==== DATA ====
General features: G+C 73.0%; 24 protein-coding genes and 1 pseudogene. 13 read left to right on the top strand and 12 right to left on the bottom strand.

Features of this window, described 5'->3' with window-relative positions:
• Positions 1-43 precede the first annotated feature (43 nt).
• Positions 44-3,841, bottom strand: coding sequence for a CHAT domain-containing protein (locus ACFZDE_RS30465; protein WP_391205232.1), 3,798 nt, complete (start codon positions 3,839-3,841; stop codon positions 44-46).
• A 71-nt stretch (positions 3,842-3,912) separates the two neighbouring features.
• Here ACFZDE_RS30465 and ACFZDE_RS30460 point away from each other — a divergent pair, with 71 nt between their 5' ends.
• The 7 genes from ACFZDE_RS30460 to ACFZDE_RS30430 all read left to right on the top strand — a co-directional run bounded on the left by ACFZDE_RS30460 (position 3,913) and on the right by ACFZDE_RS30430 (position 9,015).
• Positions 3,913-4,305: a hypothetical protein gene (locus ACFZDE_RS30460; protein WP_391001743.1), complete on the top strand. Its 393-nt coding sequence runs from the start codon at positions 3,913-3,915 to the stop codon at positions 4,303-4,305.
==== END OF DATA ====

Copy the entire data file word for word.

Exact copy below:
General features: G+C 73.0%; 24 protein-coding genes and 1 pseudogene. 13 read left to right on the top strand and 12 right to left on the bottom strand.

Features of this window, described 5'->3' with window-relative positions:
• Positions 1-43 precede the first annotated feature (43 nt).
• Positions 44-3,841, bottom strand: coding sequence for a CHAT domain-containing protein (locus ACFZDE_RS30465; protein WP_391205232.1), 3,798 nt, complete (start codon positions 3,839-3,841; stop codon positions 44-46).
• A 71-nt stretch (positions 3,842-3,912) separates the two neighbouring features.
• Here ACFZDE_RS30465 and ACFZDE_RS30460 point away from each other — a divergent pair, with 71 nt between their 5' ends.
• The 7 genes from ACFZDE_RS30460 to ACFZDE_RS30430 all read left to right on the top strand — a co-directional run bounded on the left by ACFZDE_RS30460 (position 3,913) and on the right by ACFZDE_RS30430 (position 9,015).
• Positions 3,913-4,305: a hypothetical protein gene (locus ACFZDE_RS30460; protein WP_391001743.1), complete on the top strand. Its 393-nt coding sequence runs from the start codon at positions 3,913-3,915 to the stop codon at positions 4,303-4,305.